However, some of this may be due to higher percentages of offer being made. The most worrying figure is that applications by provider region for London only totalled 11,370 in January, for places in both phases, compared with 12,50 in January 2015. In reality, this means an additional 200 additional applicants in London so far this round across all types of provision except Teach First. On the face of these figures, many of the additional applicants are not making full use of their choices. Is this a sign that not providing extra funds for London trainees is beginning to have an impact on where potential teachers are prepared to train and then to work. In view of the recruitment challenge, I hope not, but it might be worth investigating this issue further. Has the growth been in applications to School Direct Salaried provision in London or for all types of courses?

We now enter the period when final year undergraduates tend to concentrate more on their end of course examinations that applying for teaching courses, so the behaviour of applicants over the next few months will be of especial interest. This is especially the case in those subjects where, unless more applicants are forthcoming, there could still be recruitment issues for schools in 2017.

 

 

 

 

More or Sooner?

There was some good news for the government today. The publication by UCAS of applications to graduate teacher training courses reveal mcuh higher numbers than in January 2014 or January 2105. I expect Ministers and the DfE to make the most of these numbers. However, before they do say anything, they need to ask are the question: how many more applicants are there likely to be across the whole cycle and to what extent is the increase related to recruitment controls and the publicity associated with the handling of the application process?

Don’t get me wrong, every extra applicant in the process now is to be welcomed as there remains another seven months to reach the targets so often missed in some subjects over recent years.

First the headlines; There were seemingly 63,390 applications for courses in England this January compared with 60,890 at the same point last year. That’s 2,500 additional applications across both primary and secondary sectors. Interestingly, only 270 extra applications were from men whereas there were just over 1,500 more from women. The difference is probably due to the number of applications allowed in the process and whether all applicants used  every possible choices. Still, these figures might spark a debate about the consequences in a subject such as Physical Education where schools like to employ both men and women.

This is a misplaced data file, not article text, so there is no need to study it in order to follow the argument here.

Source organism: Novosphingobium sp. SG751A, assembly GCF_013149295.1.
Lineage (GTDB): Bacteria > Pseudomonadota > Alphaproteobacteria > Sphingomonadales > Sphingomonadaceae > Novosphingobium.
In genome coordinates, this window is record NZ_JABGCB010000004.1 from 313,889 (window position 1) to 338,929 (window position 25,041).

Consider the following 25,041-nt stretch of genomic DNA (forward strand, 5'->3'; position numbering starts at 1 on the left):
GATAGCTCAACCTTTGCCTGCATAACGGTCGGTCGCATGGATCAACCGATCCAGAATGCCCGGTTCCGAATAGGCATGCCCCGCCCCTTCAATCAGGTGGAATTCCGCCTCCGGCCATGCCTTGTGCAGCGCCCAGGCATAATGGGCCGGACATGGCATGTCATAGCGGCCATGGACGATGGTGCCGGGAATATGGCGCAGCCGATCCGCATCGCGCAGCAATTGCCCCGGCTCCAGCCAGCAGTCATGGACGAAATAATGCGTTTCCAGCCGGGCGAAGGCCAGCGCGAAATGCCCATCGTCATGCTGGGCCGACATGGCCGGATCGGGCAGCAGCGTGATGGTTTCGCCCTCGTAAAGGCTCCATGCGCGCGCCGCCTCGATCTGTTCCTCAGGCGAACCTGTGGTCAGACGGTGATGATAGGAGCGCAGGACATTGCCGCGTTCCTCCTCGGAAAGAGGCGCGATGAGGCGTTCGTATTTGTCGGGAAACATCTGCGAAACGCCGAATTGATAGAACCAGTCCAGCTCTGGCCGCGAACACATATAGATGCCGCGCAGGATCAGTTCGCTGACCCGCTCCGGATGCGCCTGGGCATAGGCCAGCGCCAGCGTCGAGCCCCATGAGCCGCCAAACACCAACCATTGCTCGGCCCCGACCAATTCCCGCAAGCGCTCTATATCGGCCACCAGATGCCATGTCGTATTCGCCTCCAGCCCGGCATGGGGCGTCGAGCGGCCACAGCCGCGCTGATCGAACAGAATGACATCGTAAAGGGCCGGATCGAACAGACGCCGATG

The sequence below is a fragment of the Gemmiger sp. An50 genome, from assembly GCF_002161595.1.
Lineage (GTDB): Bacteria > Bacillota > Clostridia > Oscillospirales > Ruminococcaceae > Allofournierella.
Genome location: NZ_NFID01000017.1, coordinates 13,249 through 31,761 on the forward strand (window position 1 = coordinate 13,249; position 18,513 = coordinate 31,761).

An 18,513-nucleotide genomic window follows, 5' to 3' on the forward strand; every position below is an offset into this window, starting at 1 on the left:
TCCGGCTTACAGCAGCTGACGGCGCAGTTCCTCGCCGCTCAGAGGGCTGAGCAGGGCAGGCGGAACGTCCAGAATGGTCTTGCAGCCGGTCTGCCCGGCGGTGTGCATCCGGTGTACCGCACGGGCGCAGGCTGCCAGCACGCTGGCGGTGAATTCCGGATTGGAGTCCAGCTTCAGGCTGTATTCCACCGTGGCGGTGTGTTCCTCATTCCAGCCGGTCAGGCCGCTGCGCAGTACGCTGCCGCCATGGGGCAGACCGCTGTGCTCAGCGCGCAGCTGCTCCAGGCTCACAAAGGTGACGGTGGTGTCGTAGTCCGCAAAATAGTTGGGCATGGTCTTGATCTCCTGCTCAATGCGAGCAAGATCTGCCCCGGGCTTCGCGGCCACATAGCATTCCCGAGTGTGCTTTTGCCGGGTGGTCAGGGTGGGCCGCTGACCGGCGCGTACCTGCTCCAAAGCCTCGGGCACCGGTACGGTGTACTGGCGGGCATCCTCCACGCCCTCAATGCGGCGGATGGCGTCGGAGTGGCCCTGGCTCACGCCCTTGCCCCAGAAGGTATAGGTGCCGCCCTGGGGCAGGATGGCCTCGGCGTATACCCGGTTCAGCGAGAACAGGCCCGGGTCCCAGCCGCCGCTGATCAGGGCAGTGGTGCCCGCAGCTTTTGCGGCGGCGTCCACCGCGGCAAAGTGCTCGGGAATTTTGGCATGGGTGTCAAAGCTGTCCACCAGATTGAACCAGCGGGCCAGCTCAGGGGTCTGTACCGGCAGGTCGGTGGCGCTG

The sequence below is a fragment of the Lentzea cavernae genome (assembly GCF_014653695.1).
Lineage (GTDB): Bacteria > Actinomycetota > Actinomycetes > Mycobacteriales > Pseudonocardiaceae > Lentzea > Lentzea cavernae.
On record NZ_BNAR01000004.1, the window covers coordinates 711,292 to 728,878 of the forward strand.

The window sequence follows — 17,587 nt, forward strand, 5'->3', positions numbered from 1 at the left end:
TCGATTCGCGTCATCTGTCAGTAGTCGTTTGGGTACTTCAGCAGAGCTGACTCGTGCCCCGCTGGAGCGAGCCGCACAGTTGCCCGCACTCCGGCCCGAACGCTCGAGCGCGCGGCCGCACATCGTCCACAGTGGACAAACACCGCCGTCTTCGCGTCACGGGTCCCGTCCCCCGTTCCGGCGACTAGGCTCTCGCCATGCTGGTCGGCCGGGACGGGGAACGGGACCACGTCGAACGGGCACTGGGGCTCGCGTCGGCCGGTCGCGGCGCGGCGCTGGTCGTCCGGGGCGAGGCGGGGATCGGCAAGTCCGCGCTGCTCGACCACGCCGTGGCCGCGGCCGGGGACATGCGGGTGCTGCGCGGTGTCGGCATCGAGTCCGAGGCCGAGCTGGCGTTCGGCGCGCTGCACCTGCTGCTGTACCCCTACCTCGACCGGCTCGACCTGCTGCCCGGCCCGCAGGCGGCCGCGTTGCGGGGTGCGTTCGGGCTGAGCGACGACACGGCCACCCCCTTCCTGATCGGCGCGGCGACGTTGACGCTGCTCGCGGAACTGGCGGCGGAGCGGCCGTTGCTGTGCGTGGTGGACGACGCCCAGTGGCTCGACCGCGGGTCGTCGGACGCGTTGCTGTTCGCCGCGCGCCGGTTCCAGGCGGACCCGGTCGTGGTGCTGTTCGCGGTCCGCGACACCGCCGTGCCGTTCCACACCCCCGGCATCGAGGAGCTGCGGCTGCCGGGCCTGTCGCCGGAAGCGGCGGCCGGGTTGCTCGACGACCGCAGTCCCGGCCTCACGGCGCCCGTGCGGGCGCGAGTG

Also of interest is the fact that in England applications are up from those in both the younger and older age-groups, but down compared with 2015 among 23 and 24 year old graduates.

Among the secondary subjects the numbers placed, conditionally placed or holding offers were pretty much up across the board. In languages it was 1,280 this year compared with 820 in January 2015. For other subjects (with the January 2015 number in brackets) it was; RE 200 (130); PE 1,250 (760); Physics 150 (110); Music 150 (80); Mathematics 610 (500); History 840 (410); Geography 310 (180); English 1,070 (650); Design & Technology 350 (80); IT 140 (100); Chemistry 270 (140); Business Studies 80 (50); Biology 410 (220) and Art 270 (130).

Many of these were the sort of level seen n February 2015 so the flow of applicants over the next month will be important in considering where the outcome for the recruitment round might end up.

There is more to consider, including the changes over the different routes, but that  will have to await another day; hopefully tomorrow.

TeachVac is ahead of the game

Should schools be allowed to appoint staff as a result of vacancies advertised only internally; should MATs or diocese as employers be allowed to appoint staff to a new post anywhere in their organisation without an external advert? The BiS Department in Whitehall is currently carrying out a consultation on this topic entitled. CLOSED RECRUITMENT PRACTICES IN THE PUBLIC SECTOR.

The consultation poses a number of questions about the process that might affect schools, but one that interested me the most was:

Under this option, the Government would ensure that all public sector employers published information on the levels of internal-only recruitment used within their organisation. This might include the number of staff brought in under internal recruitment, and the proportion of all recruitment that took place as a result of internal-only recruitment. This information would be publicly available, and would allow scrutiny and debate over the extent of internal recruitment.

If accepted, this idea would require schools to publish details of the number and percentage of internal appointments. Now TeachVac is ahead of the game here because it provides schools with a list of vacancies advertised and we could easily extend that to include whether it was an internal or external advertisement.

As with other TeachVac recruitment services, this would be free to registered schools and would require only one extra keystroke at time of entry. Posts marked internal only would not be matched with candidates in the TeachVac database but we could provide data on their numbers to help schools justify internal advertising as the best way forward.